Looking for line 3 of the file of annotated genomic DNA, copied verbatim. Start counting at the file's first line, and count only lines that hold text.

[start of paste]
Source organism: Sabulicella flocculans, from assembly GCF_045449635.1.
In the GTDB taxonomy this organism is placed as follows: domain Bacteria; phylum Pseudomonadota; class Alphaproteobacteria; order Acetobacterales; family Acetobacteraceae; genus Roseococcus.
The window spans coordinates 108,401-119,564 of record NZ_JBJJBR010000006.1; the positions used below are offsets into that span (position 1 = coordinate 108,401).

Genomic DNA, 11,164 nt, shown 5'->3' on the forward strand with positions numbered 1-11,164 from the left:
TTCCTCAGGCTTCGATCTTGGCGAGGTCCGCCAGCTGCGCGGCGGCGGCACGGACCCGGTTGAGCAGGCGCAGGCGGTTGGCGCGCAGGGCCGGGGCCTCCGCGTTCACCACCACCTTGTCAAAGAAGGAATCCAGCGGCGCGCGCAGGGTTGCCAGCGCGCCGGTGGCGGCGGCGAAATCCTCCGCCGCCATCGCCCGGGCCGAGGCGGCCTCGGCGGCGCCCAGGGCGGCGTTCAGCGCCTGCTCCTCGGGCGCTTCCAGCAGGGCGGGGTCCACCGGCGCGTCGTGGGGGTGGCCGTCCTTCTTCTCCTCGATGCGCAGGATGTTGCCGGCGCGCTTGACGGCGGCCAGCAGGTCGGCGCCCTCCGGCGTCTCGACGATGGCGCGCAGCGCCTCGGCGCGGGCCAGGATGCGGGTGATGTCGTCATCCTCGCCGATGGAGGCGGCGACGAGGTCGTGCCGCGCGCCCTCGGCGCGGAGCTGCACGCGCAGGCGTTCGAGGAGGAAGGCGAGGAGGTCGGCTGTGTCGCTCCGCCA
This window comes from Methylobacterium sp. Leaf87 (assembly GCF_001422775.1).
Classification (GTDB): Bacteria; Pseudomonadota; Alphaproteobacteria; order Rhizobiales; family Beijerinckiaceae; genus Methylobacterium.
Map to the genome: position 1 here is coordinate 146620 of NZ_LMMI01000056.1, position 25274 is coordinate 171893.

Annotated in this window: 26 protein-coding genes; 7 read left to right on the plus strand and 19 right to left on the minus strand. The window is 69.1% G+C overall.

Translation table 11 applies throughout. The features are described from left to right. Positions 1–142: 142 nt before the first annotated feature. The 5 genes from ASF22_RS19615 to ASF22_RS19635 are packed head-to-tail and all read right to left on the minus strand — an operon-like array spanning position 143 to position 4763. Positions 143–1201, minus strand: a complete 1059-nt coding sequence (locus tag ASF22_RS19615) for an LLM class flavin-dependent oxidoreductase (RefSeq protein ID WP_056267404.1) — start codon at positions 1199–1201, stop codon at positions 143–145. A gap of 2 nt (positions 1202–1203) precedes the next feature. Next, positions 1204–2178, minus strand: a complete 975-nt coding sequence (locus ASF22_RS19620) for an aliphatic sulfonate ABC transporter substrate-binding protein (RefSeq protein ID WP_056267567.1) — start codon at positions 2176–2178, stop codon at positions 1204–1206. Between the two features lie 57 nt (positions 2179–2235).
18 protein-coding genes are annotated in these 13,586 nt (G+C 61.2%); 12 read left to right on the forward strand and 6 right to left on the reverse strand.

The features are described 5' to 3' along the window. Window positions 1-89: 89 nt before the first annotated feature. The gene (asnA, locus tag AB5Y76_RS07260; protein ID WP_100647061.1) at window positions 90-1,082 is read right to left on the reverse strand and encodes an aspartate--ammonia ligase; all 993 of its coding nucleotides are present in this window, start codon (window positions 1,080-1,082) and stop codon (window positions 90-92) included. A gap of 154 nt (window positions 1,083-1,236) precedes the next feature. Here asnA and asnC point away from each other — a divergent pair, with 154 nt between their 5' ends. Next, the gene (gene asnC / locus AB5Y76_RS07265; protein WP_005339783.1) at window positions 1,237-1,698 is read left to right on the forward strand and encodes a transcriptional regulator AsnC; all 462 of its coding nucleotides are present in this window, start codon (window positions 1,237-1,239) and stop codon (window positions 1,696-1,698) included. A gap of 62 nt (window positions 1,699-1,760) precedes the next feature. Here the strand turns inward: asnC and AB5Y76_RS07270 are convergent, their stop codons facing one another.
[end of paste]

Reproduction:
The window spans coordinates 108,401-119,564 of record NZ_JBJJBR010000006.1; the positions used below are offsets into that span (position 1 = coordinate 108,401).